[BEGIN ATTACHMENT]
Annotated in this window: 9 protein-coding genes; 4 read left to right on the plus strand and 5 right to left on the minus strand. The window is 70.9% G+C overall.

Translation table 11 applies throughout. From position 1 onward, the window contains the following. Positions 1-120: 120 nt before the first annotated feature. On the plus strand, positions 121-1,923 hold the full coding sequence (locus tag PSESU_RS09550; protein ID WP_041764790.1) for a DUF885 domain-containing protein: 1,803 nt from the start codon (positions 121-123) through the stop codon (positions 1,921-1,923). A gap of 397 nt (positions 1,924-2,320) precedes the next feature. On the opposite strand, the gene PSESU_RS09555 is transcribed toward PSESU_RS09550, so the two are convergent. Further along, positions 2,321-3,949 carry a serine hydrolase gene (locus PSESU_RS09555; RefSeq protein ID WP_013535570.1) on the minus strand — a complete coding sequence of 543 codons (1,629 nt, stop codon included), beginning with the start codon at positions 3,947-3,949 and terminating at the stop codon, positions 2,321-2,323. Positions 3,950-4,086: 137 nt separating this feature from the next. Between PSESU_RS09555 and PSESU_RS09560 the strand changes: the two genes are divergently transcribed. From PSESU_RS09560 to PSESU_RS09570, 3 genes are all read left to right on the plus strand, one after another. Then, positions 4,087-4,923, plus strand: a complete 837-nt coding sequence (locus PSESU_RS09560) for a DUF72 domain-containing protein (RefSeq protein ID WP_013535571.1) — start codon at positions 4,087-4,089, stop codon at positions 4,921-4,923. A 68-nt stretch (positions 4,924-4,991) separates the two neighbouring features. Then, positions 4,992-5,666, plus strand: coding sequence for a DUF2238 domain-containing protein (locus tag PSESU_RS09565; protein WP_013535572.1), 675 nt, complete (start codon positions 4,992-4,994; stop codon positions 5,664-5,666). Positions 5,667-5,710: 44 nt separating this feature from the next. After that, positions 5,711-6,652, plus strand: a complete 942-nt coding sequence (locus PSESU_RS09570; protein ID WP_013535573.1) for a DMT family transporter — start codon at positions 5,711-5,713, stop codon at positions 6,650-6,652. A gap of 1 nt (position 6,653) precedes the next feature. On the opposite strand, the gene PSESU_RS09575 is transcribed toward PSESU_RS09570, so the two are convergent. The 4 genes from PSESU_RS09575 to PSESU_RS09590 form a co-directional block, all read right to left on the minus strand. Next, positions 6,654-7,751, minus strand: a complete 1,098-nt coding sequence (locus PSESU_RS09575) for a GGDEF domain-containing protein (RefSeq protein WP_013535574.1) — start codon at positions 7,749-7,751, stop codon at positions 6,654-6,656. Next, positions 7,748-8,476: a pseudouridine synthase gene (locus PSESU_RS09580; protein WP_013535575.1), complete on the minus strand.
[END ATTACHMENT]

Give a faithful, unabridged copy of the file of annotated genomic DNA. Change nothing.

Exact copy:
Annotated in this window: 9 protein-coding genes; 4 read left to right on the plus strand and 5 right to left on the minus strand. The window is 70.9% G+C overall.

Translation table 11 applies throughout. From position 1 onward, the window contains the following. Positions 1-120: 120 nt before the first annotated feature. On the plus strand, positions 121-1,923 hold the full coding sequence (locus tag PSESU_RS09550; protein ID WP_041764790.1) for a DUF885 domain-containing protein: 1,803 nt from the start codon (positions 121-123) through the stop codon (positions 1,921-1,923). A gap of 397 nt (positions 1,924-2,320) precedes the next feature. On the opposite strand, the gene PSESU_RS09555 is transcribed toward PSESU_RS09550, so the two are convergent. Further along, positions 2,321-3,949 carry a serine hydrolase gene (locus PSESU_RS09555; RefSeq protein ID WP_013535570.1) on the minus strand — a complete coding sequence of 543 codons (1,629 nt, stop codon included), beginning with the start codon at positions 3,947-3,949 and terminating at the stop codon, positions 2,321-2,323. Positions 3,950-4,086: 137 nt separating this feature from the next. Between PSESU_RS09555 and PSESU_RS09560 the strand changes: the two genes are divergently transcribed. From PSESU_RS09560 to PSESU_RS09570, 3 genes are all read left to right on the plus strand, one after another. Then, positions 4,087-4,923, plus strand: a complete 837-nt coding sequence (locus PSESU_RS09560) for a DUF72 domain-containing protein (RefSeq protein ID WP_013535571.1) — start codon at positions 4,087-4,089, stop codon at positions 4,921-4,923. A 68-nt stretch (positions 4,924-4,991) separates the two neighbouring features. Then, positions 4,992-5,666, plus strand: coding sequence for a DUF2238 domain-containing protein (locus tag PSESU_RS09565; protein WP_013535572.1), 675 nt, complete (start codon positions 4,992-4,994; stop codon positions 5,664-5,666). Positions 5,667-5,710: 44 nt separating this feature from the next. After that, positions 5,711-6,652, plus strand: a complete 942-nt coding sequence (locus PSESU_RS09570; protein ID WP_013535573.1) for a DMT family transporter — start codon at positions 5,711-5,713, stop codon at positions 6,650-6,652. A gap of 1 nt (position 6,653) precedes the next feature. On the opposite strand, the gene PSESU_RS09575 is transcribed toward PSESU_RS09570, so the two are convergent. The 4 genes from PSESU_RS09575 to PSESU_RS09590 form a co-directional block, all read right to left on the minus strand. Next, positions 6,654-7,751, minus strand: a complete 1,098-nt coding sequence (locus PSESU_RS09575) for a GGDEF domain-containing protein (RefSeq protein WP_013535574.1) — start codon at positions 7,749-7,751, stop codon at positions 6,654-6,656. Next, positions 7,748-8,476: a pseudouridine synthase gene (locus PSESU_RS09580; protein WP_013535575.1), complete on the minus strand.